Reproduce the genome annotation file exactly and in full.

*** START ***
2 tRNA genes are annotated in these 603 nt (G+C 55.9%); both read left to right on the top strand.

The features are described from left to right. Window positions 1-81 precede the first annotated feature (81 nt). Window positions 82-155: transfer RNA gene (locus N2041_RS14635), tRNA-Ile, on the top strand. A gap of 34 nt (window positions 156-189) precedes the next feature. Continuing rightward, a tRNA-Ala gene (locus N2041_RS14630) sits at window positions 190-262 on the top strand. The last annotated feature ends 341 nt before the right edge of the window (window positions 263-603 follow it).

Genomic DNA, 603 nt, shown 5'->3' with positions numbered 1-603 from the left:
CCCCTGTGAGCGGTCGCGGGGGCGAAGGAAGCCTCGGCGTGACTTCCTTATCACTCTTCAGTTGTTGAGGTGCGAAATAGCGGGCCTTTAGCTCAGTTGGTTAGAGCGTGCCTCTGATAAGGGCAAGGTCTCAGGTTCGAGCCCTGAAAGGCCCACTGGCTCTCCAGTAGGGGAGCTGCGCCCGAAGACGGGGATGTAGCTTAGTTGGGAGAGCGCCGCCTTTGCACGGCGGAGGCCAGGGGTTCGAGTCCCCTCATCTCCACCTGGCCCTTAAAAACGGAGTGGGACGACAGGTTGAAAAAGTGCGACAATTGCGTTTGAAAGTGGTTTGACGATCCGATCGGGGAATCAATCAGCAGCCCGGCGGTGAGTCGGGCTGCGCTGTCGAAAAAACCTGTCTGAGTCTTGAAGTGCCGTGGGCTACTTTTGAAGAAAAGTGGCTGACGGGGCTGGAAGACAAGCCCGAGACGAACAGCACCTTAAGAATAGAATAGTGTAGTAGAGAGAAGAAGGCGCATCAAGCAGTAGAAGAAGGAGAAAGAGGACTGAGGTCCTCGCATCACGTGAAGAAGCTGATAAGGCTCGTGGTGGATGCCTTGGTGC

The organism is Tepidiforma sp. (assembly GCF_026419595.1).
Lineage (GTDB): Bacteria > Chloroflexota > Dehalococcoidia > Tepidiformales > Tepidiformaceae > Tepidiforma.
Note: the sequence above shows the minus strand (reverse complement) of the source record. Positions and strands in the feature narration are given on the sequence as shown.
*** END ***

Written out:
2 tRNA genes are annotated in these 603 nt (G+C 55.9%); both read left to right on the top strand.

The features are described from left to right. Window positions 1-81 precede the first annotated feature (81 nt). Window positions 82-155: transfer RNA gene (locus N2041_RS14635), tRNA-Ile, on the top strand. A gap of 34 nt (window positions 156-189) precedes the next feature. Continuing rightward, a tRNA-Ala gene (locus N2041_RS14630) sits at window positions 190-262 on the top strand. The last annotated feature ends 341 nt before the right edge of the window (window positions 263-603 follow it).

Genomic DNA, 603 nt, shown 5'->3' with positions numbered 1-603 from the left:
CCCCTGTGAGCGGTCGCGGGGGCGAAGGAAGCCTCGGCGTGACTTCCTTATCACTCTTCAGTTGTTGAGGTGCGAAATAGCGGGCCTTTAGCTCAGTTGGTTAGAGCGTGCCTCTGATAAGGGCAAGGTCTCAGGTTCGAGCCCTGAAAGGCCCACTGGCTCTCCAGTAGGGGAGCTGCGCCCGAAGACGGGGATGTAGCTTAGTTGGGAGAGCGCCGCCTTTGCACGGCGGAGGCCAGGGGTTCGAGTCCCCTCATCTCCACCTGGCCCTTAAAAACGGAGTGGGACGACAGGTTGAAAAAGTGCGACAATTGCGTTTGAAAGTGGTTTGACGATCCGATCGGGGAATCAATCAGCAGCCCGGCGGTGAGTCGGGCTGCGCTGTCGAAAAAACCTGTCTGAGTCTTGAAGTGCCGTGGGCTACTTTTGAAGAAAAGTGGCTGACGGGGCTGGAAGACAAGCCCGAGACGAACAGCACCTTAAGAATAGAATAGTGTAGTAGAGAGAAGAAGGCGCATCAAGCAGTAGAAGAAGGAGAAAGAGGACTGAGGTCCTCGCATCACGTGAAGAAGCTGATAAGGCTCGTGGTGGATGCCTTGGTGC

The organism is Tepidiforma sp. (assembly GCF_026419595.1).
Lineage (GTDB): Bacteria > Chloroflexota > Dehalococcoidia > Tepidiformales > Tepidiformaceae > Tepidiforma.
Note: the sequence above shows the minus strand (reverse complement) of the source record. Positions and strands in the feature narration are given on the sequence as shown.